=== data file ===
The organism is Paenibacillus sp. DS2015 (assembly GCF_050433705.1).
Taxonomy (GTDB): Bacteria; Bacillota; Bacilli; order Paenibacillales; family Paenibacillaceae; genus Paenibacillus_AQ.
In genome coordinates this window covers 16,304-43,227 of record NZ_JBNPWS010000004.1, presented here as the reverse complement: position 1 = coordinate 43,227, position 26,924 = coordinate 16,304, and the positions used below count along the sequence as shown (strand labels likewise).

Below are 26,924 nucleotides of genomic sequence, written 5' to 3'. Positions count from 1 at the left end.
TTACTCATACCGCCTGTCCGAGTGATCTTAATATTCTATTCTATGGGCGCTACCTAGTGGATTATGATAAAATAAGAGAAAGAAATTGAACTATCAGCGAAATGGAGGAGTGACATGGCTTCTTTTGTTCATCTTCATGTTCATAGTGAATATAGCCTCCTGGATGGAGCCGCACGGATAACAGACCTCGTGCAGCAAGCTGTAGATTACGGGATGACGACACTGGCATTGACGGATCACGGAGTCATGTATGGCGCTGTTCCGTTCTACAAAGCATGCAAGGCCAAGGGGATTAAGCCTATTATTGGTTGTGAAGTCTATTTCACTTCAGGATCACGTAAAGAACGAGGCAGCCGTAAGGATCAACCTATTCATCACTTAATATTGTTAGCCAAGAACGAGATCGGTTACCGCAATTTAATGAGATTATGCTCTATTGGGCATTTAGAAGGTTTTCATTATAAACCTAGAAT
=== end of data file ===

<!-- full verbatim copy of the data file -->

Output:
The organism is Paenibacillus sp. DS2015 (assembly GCF_050433705.1).
Taxonomy (GTDB): Bacteria; Bacillota; Bacilli; order Paenibacillales; family Paenibacillaceae; genus Paenibacillus_AQ.
In genome coordinates this window covers 16,304-43,227 of record NZ_JBNPWS010000004.1, presented here as the reverse complement: position 1 = coordinate 43,227, position 26,924 = coordinate 16,304, and the positions used below count along the sequence as shown (strand labels likewise).

Below are 26,924 nucleotides of genomic sequence, written 5' to 3'. Positions count from 1 at the left end.
TTACTCATACCGCCTGTCCGAGTGATCTTAATATTCTATTCTATGGGCGCTACCTAGTGGATTATGATAAAATAAGAGAAAGAAATTGAACTATCAGCGAAATGGAGGAGTGACATGGCTTCTTTTGTTCATCTTCATGTTCATAGTGAATATAGCCTCCTGGATGGAGCCGCACGGATAACAGACCTCGTGCAGCAAGCTGTAGATTACGGGATGACGACACTGGCATTGACGGATCACGGAGTCATGTATGGCGCTGTTCCGTTCTACAAAGCATGCAAGGCCAAGGGGATTAAGCCTATTATTGGTTGTGAAGTCTATTTCACTTCAGGATCACGTAAAGAACGAGGCAGCCGTAAGGATCAACCTATTCATCACTTAATATTGTTAGCCAAGAACGAGATCGGTTACCGCAATTTAATGAGATTATGCTCTATTGGGCATTTAGAAGGTTTTCATTATAAACCTAGAAT